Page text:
Traditional knowledge, beliefs and practices on collection of lake flies (chaoborus and chironomus sp.) and their implications on food security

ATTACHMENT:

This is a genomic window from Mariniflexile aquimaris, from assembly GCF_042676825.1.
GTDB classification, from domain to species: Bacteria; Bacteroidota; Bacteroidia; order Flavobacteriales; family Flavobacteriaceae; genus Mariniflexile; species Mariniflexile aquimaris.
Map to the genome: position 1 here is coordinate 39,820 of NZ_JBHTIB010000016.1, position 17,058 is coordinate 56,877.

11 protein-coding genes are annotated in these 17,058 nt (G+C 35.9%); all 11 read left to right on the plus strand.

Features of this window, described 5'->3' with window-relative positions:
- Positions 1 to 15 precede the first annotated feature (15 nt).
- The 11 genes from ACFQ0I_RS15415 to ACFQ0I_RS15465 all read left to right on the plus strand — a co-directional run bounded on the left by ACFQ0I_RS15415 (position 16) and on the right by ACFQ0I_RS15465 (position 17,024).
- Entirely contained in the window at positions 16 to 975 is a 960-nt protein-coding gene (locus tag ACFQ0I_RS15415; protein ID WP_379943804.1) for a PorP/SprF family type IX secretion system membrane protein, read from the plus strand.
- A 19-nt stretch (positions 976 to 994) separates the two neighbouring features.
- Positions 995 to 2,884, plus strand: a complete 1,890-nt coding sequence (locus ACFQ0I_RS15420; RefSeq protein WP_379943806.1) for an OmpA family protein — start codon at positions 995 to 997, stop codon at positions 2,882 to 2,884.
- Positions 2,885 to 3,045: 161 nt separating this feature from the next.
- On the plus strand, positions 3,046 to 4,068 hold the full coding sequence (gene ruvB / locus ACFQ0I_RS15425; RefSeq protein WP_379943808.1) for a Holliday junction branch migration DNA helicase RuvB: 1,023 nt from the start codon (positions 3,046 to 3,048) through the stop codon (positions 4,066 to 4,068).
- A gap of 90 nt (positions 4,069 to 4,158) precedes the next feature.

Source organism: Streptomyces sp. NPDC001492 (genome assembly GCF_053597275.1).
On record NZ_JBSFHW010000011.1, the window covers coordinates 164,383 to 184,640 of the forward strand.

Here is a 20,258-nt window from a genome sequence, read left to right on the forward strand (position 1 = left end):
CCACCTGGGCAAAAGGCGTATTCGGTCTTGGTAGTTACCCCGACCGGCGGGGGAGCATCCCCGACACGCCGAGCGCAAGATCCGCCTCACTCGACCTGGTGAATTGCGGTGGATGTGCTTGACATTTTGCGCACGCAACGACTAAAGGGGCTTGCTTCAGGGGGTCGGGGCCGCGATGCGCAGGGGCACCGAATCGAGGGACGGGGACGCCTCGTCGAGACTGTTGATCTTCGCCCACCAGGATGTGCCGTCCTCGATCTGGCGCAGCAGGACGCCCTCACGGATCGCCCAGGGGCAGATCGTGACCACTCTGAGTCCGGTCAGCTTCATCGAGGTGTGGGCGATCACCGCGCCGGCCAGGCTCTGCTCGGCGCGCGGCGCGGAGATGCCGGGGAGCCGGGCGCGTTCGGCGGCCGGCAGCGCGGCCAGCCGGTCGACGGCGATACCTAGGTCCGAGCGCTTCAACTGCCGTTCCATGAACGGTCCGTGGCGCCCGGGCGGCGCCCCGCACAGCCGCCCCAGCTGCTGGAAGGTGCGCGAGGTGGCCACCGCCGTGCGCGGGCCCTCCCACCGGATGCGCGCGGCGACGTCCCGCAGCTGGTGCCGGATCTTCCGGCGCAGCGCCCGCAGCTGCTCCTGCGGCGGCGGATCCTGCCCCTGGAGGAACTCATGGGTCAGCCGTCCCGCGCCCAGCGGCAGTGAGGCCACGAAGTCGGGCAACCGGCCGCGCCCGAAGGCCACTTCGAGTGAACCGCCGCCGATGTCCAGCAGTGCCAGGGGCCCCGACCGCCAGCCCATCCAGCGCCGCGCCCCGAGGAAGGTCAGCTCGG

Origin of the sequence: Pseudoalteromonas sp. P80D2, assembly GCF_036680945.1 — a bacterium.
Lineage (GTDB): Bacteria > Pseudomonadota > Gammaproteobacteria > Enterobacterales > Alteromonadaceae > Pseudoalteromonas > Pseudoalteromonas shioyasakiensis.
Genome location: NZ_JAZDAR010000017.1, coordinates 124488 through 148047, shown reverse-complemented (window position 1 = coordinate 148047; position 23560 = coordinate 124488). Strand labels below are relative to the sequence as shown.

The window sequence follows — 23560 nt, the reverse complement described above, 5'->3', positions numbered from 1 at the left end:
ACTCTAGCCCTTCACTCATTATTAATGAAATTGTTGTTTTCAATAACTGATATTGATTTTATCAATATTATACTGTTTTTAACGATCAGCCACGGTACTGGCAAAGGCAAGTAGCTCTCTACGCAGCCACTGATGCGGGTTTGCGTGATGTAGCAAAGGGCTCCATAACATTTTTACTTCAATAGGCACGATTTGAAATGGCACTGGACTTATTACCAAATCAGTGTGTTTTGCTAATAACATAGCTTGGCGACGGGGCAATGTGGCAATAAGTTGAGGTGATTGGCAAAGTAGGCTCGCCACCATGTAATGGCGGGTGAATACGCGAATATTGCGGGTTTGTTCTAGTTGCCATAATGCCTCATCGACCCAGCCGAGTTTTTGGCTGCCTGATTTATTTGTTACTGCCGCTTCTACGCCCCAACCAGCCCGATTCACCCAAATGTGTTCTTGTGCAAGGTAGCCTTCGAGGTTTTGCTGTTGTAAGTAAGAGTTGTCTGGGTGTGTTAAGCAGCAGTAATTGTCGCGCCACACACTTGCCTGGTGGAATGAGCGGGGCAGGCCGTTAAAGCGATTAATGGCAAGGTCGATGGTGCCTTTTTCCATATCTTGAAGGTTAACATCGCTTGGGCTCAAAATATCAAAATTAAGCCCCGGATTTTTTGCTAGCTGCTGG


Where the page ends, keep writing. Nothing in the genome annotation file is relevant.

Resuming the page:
Lake Flies are edible insects with the potential of contributing to food security in that they are an alternative protein and micronutrient food source in freshwater lake regions. The main challenge in exploiting the lake flies is the difficulty in the collection. This study was conducted to identify sustainable traditional collection practices and forecasting techniques of lake flies and was implemented in Rusinga and Mfangano Island in Kenya. The ethnographic study employed multiple methods of data collection: focus group discussion (FGD), observations, and interview schedules. 5 (3 female and 2 male) key informants were selected for interview schedules aged above 60 years. 48 (19 female and 29 male) participants took part in FGDs they were divided into 8 sets each containing 6 participants and an age range between 18 to 40 years. Open data kit (ODK) software was used for data collection while analysis was conducted via thematic analysis framework using Nvivo version 10 software. Questions were administered on traditional lake-flies emergence forecasting, collection techniques, and devices. The emergence of lake flies is determined by moon sightings, the presence of strong winds, and the rainy season. Lake flies can be collected: in mid-air flight mode, in bushes along the shore, and during night operations using a light source (bulb, touch). Lake flies are collected using traditional tools: a woven basket with a stick handle, pots, a plastic basin, and a woven basket with a stick attached. Cultural myths associated with lake flies included: marriage partner/business customers’ attraction. Uses include libido enhancement, remedy for sickness, and good fish harvest indicator. In conclusion, lake flies have the potential to contribute to food and nutrition security as affordable and locally available alternative protein and micronutrient sources.
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